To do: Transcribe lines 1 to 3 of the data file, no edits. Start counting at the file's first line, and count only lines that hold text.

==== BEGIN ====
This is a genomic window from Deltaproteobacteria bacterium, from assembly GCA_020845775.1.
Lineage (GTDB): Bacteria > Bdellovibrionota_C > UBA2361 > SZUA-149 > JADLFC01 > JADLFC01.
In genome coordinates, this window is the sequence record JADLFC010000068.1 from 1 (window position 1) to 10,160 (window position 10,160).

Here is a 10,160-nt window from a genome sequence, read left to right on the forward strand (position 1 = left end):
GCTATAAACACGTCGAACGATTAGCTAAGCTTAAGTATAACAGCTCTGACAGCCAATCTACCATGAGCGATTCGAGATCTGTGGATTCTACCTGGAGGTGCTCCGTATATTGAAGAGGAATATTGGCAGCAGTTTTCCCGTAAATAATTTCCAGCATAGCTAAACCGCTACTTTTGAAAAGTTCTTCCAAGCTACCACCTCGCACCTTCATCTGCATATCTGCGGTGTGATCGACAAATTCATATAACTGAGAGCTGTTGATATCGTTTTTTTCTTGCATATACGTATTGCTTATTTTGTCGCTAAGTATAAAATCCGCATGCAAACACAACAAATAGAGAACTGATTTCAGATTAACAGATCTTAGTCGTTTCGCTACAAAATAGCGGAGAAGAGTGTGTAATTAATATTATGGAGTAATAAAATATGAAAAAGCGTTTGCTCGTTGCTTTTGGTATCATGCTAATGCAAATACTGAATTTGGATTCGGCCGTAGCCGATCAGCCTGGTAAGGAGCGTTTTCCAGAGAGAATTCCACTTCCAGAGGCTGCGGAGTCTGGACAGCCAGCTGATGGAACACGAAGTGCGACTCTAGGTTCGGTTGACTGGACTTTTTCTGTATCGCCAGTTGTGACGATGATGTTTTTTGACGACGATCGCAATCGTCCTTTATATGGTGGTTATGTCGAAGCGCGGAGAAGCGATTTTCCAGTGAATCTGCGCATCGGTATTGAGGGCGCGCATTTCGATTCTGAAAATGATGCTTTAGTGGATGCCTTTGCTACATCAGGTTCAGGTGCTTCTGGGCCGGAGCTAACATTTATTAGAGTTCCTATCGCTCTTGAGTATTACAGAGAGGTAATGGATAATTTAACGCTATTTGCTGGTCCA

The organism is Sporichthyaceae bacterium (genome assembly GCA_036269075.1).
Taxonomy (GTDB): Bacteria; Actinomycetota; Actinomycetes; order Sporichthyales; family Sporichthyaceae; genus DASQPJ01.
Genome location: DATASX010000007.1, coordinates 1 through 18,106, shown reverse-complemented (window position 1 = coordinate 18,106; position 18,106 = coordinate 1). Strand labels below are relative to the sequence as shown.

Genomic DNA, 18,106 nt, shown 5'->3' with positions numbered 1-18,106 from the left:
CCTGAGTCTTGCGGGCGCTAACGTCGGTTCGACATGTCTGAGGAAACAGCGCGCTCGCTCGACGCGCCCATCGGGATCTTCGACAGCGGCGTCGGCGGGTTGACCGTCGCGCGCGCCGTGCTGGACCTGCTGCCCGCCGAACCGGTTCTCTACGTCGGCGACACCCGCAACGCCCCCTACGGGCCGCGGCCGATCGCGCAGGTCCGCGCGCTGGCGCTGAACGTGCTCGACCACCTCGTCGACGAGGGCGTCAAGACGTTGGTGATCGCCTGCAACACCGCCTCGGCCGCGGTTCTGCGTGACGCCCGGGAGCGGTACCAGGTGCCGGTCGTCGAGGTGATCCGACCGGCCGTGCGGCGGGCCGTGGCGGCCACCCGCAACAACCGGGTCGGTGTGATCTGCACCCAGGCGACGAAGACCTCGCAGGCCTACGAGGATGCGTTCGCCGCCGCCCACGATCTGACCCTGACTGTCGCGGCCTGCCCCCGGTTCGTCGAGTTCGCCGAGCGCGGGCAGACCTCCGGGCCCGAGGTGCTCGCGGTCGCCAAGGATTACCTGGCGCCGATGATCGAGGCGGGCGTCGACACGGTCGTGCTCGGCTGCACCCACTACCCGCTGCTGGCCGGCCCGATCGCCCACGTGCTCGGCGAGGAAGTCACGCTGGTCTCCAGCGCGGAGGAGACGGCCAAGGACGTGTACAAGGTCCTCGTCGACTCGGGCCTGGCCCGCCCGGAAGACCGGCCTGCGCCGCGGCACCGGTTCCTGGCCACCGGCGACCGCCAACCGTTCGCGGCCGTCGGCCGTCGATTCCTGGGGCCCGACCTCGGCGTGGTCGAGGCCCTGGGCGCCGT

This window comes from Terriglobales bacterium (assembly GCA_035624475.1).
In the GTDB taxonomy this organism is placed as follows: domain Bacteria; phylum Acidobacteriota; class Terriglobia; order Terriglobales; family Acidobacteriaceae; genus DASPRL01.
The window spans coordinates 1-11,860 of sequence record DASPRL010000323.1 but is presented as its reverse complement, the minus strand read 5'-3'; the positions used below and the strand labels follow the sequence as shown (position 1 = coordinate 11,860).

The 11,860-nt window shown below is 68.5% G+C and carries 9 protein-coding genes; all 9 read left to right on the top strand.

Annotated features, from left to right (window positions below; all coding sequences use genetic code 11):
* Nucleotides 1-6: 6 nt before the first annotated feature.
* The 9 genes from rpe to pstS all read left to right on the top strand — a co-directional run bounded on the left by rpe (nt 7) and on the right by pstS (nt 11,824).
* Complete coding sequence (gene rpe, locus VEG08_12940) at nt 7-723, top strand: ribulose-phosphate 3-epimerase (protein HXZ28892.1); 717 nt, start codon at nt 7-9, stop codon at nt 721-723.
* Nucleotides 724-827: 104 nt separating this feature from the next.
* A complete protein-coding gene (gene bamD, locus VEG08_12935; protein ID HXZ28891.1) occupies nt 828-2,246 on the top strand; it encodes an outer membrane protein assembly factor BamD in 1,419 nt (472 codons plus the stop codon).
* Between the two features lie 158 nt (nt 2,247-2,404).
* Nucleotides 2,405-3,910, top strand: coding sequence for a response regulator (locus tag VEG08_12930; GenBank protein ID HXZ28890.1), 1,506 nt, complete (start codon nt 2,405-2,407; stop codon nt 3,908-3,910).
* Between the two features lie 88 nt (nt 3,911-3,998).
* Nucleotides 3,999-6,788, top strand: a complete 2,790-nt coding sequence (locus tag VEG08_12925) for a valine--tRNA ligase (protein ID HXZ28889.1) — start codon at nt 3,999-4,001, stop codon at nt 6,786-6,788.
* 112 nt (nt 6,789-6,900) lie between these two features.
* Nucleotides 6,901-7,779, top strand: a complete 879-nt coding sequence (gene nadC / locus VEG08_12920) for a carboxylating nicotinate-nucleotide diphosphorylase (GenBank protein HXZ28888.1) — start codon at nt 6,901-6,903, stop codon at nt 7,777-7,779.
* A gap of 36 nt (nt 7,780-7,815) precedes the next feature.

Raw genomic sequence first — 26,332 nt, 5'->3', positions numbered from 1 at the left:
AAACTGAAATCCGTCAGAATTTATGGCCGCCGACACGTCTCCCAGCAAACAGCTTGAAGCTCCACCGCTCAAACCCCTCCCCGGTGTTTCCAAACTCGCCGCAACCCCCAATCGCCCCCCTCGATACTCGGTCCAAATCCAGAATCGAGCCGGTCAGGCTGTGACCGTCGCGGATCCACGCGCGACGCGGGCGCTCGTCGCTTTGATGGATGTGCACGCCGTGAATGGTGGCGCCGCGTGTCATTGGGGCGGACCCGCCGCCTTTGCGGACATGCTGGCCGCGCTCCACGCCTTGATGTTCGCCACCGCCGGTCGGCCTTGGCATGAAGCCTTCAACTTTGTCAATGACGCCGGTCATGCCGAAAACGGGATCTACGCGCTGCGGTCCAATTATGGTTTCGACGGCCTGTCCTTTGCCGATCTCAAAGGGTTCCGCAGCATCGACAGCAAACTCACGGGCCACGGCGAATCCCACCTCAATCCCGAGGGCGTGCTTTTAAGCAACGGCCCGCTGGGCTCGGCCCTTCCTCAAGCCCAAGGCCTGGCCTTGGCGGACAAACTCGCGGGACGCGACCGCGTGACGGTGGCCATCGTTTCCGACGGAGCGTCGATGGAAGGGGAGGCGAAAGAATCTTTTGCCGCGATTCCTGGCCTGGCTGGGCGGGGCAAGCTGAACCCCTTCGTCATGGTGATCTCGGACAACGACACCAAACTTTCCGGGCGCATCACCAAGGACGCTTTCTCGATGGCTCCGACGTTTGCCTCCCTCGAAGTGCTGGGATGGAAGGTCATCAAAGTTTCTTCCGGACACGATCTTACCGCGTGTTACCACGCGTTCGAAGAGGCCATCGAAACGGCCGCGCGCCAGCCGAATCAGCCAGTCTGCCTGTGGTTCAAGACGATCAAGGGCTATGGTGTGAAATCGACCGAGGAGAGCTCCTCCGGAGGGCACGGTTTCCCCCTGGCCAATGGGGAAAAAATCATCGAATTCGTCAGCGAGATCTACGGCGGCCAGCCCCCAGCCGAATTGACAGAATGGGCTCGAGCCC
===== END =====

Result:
This is a genomic window from Deltaproteobacteria bacterium, from assembly GCA_020845775.1.
Lineage (GTDB): Bacteria > Bdellovibrionota_C > UBA2361 > SZUA-149 > JADLFC01 > JADLFC01.
In genome coordinates, this window is the sequence record JADLFC010000068.1 from 1 (window position 1) to 10,160 (window position 10,160).